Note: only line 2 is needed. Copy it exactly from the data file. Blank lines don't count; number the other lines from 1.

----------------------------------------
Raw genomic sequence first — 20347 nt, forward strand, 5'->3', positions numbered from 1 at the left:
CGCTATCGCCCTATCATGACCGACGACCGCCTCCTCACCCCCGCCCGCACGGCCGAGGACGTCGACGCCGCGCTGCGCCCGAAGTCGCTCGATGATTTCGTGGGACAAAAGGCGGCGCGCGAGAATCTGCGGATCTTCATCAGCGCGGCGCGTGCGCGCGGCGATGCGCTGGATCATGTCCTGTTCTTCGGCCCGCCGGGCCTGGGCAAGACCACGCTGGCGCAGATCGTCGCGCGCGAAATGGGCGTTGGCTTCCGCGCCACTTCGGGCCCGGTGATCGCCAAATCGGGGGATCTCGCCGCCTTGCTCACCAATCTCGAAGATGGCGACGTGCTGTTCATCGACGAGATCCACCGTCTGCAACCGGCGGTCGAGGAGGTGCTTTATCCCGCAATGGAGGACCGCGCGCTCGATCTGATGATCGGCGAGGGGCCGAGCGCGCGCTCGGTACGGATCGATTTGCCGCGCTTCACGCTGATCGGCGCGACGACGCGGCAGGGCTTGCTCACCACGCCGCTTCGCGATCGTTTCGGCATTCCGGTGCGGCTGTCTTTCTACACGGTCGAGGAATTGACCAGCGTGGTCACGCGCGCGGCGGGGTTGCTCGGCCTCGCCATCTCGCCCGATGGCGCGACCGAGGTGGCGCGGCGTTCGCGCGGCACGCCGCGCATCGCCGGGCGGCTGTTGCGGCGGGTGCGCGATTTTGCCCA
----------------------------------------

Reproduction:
CGCTATCGCCCTATCATGACCGACGACCGCCTCCTCACCCCCGCCCGCACGGCCGAGGACGTCGACGCCGCGCTGCGCCCGAAGTCGCTCGATGATTTCGTGGGACAAAAGGCGGCGCGCGAGAATCTGCGGATCTTCATCAGCGCGGCGCGTGCGCGCGGCGATGCGCTGGATCATGTCCTGTTCTTCGGCCCGCCGGGCCTGGGCAAGACCACGCTGGCGCAGATCGTCGCGCGCGAAATGGGCGTTGGCTTCCGCGCCACTTCGGGCCCGGTGATCGCCAAATCGGGGGATCTCGCCGCCTTGCTCACCAATCTCGAAGATGGCGACGTGCTGTTCATCGACGAGATCCACCGTCTGCAACCGGCGGTCGAGGAGGTGCTTTATCCCGCAATGGAGGACCGCGCGCTCGATCTGATGATCGGCGAGGGGCCGAGCGCGCGCTCGGTACGGATCGATTTGCCGCGCTTCACGCTGATCGGCGCGACGACGCGGCAGGGCTTGCTCACCACGCCGCTTCGCGATCGTTTCGGCATTCCGGTGCGGCTGTCTTTCTACACGGTCGAGGAATTGACCAGCGTGGTCACGCGCGCGGCGGGGTTGCTCGGCCTCGCCATCTCGCCCGATGGCGCGACCGAGGTGGCGCGGCGTTCGCGCGGCACGCCGCGCATCGCCGGGCGGCTGTTGCGGCGGGTGCGCGATTTTGCCCA